Susan Solf takes young lives, most often on the verge of despair, and with her love of theater she opens for them a new world.

In her Everyday Theater Company, young men and women ages 16 to 24 who have dropped out of school, are unemployed, on probation, in foster homes or are receiving some form of social services from the city, learn to sing, dance, act and have faith in themselves.

"I think theater is a good way to get people to feel good about who they are," said Solf. "That's how I got into this. When I was teaching theater in schools, the kids who got in trouble always liked my classes, and teachers gladly gave those kids to me."

To Solf, theater is as much a way to deal with personal problems and raise social consciousness as it is a vehicle for entertainment and pleasure. So at Everyday Theater there is the work that goes on behind the stage, the acting classes that turn into counseling sessions on self worth. Then there's the work on the stage, where issues such as rent strikes, urban renewal and child abuse are subjects for the plays that are performed in the community -- at jails, churches, hospitals and schools.

Young people are generally referred to the company by counselors or social workers. They audition and if accepted, attend classes and perform for what amounts to 40 hours each week for one year, receiving $3.50 an hour. In addition to developing their theatrical talents, they learn skills such as production management and technical lighting.

After one year, 15 of the students are hired to work as leaders or apprentices for the next group and receive the benefits given to city government employes. Auditions are held again and a new class of 20 young people joins the apprentices.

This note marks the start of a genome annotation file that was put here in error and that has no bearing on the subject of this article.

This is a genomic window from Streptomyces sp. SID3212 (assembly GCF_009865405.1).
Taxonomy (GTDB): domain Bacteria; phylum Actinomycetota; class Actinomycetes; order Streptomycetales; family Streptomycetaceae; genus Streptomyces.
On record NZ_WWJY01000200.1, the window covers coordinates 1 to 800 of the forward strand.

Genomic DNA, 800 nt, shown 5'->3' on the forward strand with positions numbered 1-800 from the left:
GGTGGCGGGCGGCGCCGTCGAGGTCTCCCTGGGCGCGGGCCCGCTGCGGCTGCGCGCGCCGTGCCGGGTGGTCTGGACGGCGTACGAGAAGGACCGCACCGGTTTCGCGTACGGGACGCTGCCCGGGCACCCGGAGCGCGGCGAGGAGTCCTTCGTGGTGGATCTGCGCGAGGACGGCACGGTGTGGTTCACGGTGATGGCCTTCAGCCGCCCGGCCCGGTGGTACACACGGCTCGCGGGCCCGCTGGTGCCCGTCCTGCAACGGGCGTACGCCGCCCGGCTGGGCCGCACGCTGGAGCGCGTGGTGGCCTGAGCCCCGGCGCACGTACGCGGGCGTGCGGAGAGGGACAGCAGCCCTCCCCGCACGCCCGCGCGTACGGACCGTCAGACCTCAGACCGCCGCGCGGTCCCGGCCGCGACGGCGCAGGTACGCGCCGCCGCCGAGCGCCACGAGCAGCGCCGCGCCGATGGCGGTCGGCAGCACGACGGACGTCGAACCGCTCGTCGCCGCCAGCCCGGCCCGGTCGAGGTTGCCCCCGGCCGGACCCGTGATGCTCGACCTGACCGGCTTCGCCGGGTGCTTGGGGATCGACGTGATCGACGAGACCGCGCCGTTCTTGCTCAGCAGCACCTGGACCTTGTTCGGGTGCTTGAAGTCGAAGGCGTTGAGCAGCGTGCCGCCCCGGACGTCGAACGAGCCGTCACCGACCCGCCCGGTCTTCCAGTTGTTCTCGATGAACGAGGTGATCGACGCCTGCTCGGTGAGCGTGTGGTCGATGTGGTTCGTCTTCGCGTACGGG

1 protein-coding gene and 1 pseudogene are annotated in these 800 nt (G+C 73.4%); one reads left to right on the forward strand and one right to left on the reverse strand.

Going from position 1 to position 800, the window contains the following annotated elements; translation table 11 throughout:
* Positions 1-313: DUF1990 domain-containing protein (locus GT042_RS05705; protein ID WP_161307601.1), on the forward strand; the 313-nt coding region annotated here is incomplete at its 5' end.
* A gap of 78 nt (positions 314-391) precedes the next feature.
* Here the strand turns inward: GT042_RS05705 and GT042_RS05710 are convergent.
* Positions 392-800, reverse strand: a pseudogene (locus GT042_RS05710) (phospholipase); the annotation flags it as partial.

"The idea is to transfer those who are hired as apprentices into other full-time employment," said Morris Whitaker, special assistant to the commissioner on social services and the person who monitors the company, which is now funded by the District government.

"The experience of working with Everyday Theater has been wonderful," said Whitaker. "You're talking about young kids that have been involved in activities that were not in their own best interest. They traditionally come with low esteem . . . and to get them to talk to other young people about those negative elements that affected their lives is really something."

There is John Young, 19, who dropped out of school and was unemployed for some time when one of the Everyday Theater apprentices spotted him.

"I was in a slump," said Young, who joined the group in February. "Talent shows were the only time I put any effort into anything. I was just laying around the house. This guy, Billy, saw what was happening. He had seen me at talent shows -- I used to rap with a band -- and he told me I had talent and could put it to use.

"I've never done anything I enjoyed as much as this," Young said. "I've become more open, able to deal with people and myself a lot better. I've been able to help people by helping myself. Getting my GED {high school equivalency} is a goal now, but first my goal is to stay right here with the theater."

Whitaker credits Solf with making the program a success. "Susie sees talent in everyone. She knew there was talent and brains in this special group of young people and she understood that you just have to take their energy and channel it into a positive direction," he said.

"I have watched some of these youngsters come to recognize that they have some self worth, something to give," he said. "I have seen them make quantum leaps in their own personalities, become leaders and teach other youths that there are alternatives.

"In the classes they take their own oral histories and the history of significant others, and they weave them into productions," he said.

Solf backed into theater, she said, pointing to her involvement in college with the Student Non-Violent Coordinating Committee as the beginning of an awakening of her own social consciousness, which would drive her to find a form of expressing her concerns. Later, while working in Tuskegee, Ala., she saw the Free Southern Theater perform, and for the first time considered theater as relevant to social change.

"I never went near the theater department in college," said Solf, who grew up in Alexandria. "I didn't see college as being relative to theater. I used to drive friends to auditions."